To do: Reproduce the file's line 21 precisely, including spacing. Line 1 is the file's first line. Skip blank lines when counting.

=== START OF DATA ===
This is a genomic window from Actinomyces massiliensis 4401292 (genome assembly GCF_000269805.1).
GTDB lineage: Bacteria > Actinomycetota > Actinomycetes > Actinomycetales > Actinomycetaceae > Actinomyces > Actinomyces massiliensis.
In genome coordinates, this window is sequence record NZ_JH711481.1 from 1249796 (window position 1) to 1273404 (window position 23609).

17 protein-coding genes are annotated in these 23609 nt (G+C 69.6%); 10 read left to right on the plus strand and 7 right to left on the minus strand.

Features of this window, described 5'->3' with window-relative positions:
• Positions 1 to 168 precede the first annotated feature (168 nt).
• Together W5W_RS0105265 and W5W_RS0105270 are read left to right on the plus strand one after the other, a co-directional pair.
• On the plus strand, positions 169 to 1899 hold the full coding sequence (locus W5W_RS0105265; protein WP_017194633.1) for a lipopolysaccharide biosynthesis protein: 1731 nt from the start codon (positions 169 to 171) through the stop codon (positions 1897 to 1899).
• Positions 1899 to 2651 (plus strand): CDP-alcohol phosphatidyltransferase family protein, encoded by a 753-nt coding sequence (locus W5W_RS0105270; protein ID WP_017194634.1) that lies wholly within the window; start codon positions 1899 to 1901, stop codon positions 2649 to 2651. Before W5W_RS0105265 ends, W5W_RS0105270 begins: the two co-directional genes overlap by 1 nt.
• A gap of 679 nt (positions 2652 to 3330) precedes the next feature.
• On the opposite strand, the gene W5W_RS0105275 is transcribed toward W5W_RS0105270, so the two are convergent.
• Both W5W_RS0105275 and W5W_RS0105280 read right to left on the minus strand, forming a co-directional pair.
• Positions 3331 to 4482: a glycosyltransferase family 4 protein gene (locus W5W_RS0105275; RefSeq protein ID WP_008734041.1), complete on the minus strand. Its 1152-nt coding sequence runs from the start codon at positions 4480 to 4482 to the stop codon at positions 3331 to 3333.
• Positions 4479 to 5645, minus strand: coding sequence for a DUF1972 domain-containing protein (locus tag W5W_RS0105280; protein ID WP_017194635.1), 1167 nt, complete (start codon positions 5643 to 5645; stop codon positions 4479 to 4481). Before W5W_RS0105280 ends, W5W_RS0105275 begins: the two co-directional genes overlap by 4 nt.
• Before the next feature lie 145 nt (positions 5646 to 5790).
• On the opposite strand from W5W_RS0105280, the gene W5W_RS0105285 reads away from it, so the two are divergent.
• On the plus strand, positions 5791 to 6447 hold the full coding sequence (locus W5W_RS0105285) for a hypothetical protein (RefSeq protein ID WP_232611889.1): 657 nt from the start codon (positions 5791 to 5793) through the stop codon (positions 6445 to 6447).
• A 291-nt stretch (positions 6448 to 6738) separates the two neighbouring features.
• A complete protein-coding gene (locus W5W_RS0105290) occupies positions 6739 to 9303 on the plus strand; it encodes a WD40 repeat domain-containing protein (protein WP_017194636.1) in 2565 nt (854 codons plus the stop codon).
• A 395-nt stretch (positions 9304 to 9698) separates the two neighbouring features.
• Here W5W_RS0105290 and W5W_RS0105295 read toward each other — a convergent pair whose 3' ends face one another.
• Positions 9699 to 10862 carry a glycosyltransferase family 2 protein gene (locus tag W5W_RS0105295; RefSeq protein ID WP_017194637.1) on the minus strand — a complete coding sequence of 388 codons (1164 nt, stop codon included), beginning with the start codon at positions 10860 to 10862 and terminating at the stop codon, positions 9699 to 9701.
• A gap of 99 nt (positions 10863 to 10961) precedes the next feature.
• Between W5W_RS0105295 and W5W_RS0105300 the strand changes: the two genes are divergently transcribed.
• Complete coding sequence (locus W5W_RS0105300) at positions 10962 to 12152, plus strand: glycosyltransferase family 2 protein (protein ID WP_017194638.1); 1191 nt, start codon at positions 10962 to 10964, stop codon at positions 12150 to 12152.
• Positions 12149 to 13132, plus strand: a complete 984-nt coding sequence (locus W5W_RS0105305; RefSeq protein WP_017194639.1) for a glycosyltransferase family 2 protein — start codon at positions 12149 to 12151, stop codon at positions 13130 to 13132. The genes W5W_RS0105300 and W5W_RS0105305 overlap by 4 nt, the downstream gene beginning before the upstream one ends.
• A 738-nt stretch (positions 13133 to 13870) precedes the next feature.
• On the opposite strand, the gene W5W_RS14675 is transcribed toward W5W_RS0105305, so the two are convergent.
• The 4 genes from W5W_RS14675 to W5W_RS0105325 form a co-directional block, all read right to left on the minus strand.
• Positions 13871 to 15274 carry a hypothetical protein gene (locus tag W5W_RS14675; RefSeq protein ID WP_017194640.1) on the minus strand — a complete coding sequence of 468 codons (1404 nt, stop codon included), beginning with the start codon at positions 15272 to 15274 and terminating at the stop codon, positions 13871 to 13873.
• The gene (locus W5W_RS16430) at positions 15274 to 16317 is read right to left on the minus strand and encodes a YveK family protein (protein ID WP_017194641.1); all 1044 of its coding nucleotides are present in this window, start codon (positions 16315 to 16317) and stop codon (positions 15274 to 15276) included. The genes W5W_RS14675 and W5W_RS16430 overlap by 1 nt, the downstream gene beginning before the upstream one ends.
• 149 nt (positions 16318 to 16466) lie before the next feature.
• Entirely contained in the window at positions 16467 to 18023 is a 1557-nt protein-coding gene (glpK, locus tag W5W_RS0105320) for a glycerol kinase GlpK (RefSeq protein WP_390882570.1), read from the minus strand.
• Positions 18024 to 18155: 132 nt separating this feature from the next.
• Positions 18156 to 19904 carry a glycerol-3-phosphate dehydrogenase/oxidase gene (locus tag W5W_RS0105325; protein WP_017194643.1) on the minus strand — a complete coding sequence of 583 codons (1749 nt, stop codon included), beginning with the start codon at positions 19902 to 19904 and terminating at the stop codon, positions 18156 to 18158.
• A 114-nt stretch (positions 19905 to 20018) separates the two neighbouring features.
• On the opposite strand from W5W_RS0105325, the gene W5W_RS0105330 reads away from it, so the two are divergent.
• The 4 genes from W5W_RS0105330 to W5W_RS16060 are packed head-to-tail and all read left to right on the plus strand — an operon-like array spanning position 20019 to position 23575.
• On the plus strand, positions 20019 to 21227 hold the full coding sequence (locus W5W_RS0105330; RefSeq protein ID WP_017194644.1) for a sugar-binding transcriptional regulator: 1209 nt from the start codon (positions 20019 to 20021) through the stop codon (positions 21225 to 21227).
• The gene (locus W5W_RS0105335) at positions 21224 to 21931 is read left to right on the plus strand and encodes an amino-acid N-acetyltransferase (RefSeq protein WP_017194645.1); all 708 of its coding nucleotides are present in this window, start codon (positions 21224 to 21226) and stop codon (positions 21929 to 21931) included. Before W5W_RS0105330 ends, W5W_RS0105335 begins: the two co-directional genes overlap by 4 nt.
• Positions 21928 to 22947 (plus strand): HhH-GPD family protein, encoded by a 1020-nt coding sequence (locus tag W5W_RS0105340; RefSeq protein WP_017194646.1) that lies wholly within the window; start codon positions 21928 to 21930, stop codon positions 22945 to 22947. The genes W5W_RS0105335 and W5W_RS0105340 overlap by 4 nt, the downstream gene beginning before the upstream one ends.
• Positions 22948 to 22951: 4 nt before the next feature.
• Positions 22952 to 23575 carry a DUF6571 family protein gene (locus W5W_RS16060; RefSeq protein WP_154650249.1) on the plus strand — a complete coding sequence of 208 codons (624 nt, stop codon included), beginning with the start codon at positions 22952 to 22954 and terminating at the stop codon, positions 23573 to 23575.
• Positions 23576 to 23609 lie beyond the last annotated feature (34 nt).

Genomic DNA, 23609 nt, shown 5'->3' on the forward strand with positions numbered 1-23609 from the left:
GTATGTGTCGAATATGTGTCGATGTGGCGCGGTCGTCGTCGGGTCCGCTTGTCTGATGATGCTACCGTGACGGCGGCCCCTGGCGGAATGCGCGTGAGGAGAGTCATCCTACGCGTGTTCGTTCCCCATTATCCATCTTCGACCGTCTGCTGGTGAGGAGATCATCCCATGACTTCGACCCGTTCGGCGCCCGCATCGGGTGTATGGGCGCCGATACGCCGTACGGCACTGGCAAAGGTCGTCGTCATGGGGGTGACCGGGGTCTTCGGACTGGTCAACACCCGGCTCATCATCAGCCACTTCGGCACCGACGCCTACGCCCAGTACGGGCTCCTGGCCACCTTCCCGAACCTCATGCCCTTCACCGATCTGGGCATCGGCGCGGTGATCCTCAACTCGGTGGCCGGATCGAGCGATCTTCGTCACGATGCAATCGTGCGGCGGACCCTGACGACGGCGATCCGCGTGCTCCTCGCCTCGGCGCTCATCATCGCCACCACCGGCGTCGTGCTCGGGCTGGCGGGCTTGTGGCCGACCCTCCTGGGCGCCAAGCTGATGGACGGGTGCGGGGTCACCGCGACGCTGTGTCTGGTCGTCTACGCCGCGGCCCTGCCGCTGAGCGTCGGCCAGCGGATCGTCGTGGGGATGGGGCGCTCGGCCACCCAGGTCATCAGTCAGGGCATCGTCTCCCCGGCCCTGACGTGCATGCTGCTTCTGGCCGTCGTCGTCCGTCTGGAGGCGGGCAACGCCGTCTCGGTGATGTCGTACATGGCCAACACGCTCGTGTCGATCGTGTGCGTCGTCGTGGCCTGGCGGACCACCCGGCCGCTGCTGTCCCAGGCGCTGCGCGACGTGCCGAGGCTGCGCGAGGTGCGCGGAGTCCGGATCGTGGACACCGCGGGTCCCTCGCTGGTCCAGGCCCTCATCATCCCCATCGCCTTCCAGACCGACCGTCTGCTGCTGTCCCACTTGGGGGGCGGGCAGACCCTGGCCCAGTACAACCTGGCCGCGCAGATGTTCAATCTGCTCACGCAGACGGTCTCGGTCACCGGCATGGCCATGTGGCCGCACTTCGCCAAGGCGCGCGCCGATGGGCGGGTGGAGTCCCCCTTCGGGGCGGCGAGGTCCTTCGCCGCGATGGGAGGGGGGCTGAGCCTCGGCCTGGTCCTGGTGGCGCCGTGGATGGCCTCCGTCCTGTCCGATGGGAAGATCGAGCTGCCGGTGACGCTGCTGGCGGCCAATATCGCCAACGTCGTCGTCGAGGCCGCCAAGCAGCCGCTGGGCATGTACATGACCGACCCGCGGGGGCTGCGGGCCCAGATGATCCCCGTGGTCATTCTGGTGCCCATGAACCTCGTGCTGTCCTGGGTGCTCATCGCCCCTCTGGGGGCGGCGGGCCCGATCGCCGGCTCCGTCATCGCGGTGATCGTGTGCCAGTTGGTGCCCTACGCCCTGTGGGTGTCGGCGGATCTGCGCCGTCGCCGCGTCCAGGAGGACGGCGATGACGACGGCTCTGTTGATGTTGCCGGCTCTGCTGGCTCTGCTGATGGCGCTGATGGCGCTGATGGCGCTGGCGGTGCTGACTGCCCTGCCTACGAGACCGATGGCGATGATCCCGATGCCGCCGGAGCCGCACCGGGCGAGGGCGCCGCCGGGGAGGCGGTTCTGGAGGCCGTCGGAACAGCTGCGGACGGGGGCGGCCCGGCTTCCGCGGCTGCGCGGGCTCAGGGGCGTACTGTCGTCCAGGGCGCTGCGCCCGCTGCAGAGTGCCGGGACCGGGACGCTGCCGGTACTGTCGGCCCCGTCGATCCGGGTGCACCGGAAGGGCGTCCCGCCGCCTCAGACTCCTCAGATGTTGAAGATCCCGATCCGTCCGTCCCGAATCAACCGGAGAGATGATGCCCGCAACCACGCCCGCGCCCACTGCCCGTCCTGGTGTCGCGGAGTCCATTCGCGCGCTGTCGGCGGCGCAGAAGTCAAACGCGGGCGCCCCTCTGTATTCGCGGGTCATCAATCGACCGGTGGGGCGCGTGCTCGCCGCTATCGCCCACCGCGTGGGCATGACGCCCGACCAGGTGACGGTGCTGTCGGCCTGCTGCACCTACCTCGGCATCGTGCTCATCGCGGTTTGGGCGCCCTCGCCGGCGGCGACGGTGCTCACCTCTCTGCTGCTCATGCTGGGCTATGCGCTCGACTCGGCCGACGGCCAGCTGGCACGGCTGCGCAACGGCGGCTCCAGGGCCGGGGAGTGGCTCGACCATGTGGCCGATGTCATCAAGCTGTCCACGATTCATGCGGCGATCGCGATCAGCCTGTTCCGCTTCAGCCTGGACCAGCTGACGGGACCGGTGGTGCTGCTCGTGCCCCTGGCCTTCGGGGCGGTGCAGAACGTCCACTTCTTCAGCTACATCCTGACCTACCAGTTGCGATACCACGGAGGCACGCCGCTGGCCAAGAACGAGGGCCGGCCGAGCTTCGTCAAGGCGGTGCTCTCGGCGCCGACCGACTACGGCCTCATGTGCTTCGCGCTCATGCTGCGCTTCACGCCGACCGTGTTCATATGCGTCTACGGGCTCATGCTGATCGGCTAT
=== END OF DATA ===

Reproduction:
• Here W5W_RS0105290 and W5W_RS0105295 read toward each other — a convergent pair whose 3' ends face one another.